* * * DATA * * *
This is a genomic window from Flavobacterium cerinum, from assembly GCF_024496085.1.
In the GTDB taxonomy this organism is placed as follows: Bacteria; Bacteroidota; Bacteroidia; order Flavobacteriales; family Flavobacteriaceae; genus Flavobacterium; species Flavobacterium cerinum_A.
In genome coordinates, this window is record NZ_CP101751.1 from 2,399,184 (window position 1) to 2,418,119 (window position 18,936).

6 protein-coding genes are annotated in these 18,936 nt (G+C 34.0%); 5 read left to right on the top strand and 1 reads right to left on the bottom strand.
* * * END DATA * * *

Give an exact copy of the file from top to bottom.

This is a genomic window from Flavobacterium cerinum, from assembly GCF_024496085.1.
In the GTDB taxonomy this organism is placed as follows: Bacteria; Bacteroidota; Bacteroidia; order Flavobacteriales; family Flavobacteriaceae; genus Flavobacterium; species Flavobacterium cerinum_A.
In genome coordinates, this window is record NZ_CP101751.1 from 2,399,184 (window position 1) to 2,418,119 (window position 18,936).

6 protein-coding genes are annotated in these 18,936 nt (G+C 34.0%); 5 read left to right on the top strand and 1 reads right to left on the bottom strand.